If England win the final match of the Women's Ashes on Tuesday, they will secure the T20I series. That's nothing to sniff at, with a world tournament in the format scheduled for a year from now. The added bonus: it would extend their rivals' losing streak in T20 bilateral series, already stretching back to mid-2015.
It would also mean they draw level on points in the multi-format series, highlighting a slight shortcoming in how the spoils are currently allocated. A split result is still possible, but that's a debate for later. In the immediate term, it will make the drinks taste better on a long flight home at the end of an exhausting year.
England captain Heather Knight is still hurting from losing the opening T20 on Friday night, when her side gave up any chance of going home with the trophy. But they know they have a job to finish in Canberra. "We're gutted the Ashes have gone," she told the BBC. "But eight-eight is all we're focussed on now and in the context of the series it would be a fair result."
The visiting skipper also wants to emphasise her pride in the year that was capped by a World Cup win barely a year into her tenure. "Once the emotions have died away, you look back on it a bit more objectively," she said. "We'll be proud of what we've done in 2017. Winning the Ashes out here would've been that icing on the cake - it would've been a remarkable year. I think the girls can all look back and be very proud and if we can win tomorrow and win the Twenty20 series it bodes well for what we've got to come."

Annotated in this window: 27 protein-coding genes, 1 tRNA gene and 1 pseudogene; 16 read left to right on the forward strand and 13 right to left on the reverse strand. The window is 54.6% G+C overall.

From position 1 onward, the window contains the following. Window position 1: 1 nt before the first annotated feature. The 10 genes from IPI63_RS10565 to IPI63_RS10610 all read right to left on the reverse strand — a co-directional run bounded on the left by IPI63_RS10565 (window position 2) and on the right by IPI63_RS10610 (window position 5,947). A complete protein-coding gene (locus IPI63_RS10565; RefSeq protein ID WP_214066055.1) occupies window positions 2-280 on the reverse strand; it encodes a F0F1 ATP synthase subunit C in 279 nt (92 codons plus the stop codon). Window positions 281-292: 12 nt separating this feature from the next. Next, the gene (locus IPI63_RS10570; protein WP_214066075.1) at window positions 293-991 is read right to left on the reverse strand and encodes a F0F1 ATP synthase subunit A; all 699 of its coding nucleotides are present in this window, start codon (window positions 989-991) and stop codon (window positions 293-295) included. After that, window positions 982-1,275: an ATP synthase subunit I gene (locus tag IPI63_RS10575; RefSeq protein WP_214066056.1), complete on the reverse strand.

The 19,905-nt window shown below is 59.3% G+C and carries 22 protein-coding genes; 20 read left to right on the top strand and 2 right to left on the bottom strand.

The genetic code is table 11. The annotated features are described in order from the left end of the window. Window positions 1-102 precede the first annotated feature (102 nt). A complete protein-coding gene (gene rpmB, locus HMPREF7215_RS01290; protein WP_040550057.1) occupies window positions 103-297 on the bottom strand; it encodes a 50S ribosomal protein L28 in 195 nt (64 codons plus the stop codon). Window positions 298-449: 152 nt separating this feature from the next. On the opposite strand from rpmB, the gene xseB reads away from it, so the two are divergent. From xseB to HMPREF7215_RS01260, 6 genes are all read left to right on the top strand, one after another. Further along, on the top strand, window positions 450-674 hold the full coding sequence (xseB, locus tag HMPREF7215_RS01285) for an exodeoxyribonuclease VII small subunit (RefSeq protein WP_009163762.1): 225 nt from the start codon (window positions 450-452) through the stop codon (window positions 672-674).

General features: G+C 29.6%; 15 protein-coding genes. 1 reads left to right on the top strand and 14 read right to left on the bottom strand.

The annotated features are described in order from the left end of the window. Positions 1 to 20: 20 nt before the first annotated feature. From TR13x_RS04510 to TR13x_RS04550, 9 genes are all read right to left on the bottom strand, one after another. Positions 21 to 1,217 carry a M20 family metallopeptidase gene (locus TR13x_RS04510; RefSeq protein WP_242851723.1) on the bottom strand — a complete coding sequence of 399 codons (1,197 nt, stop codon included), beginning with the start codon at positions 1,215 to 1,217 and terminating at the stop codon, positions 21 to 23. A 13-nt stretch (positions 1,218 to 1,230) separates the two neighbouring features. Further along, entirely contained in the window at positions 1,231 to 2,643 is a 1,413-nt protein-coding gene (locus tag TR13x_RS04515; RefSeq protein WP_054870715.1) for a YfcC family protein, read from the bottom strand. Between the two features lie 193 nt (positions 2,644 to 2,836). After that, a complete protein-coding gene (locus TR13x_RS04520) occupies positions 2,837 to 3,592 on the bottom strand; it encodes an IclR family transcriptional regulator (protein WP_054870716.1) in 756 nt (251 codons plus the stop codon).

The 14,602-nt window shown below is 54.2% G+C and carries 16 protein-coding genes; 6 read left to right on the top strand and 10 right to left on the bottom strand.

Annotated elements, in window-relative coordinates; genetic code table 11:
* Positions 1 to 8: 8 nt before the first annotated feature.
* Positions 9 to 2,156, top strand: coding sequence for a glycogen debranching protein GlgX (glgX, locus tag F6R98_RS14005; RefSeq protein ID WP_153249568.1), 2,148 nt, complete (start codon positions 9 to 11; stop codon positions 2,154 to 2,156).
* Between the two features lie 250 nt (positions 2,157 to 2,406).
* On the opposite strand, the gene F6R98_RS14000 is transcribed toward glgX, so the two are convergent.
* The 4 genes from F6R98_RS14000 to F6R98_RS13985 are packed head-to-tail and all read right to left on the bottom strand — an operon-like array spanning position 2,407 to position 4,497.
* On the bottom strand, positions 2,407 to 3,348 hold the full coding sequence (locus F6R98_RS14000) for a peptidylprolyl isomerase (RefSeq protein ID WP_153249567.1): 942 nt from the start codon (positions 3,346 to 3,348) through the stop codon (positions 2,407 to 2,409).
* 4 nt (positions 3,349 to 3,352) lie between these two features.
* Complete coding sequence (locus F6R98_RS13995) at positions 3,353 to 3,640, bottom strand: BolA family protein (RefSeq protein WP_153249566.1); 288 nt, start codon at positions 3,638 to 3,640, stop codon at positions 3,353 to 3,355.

For Australia's part, Ellyse Perry described the final rubber as "extremely important" after losing the second T20I by 40 runs, with a keen eye to what comes next. "Everyone was incredibly disappointed with the performance," she said. "We lost clumps of wickets. We played some pretty silly shots at times and made some poor decisions. We want to be aggressive and play positive cricket but you have to be smart about how you do that too. England did that a lot better with the amount of twos they found in the field and keeping the ball on the ground a lot. Once they were set, they went big."
The all-rounder noted that it is the last time the Australians will be together as a group until they travel to India in February for a tri-series that will again include England. "It's really important for our next step as a team and in our evolution heading towards the T20 World Cup," she said. "To nail some things now and tomorrow is the best opportunity we've got for that."
Throwing further into the future, Perry added that the Australians are also aware that they need to be at the peak of their powers in the shortest form of the game when they host the World T20 three years from now. "We want it to be the biggest competition that we've ever seen for women's cricket," she said. "There's a huge onus and emphasis on our team playing good cricket and being the best in the world at it. That's a hard thing to do in T20, to be consistent at it, but we have the ability in the group to do it, we just have to find the formula."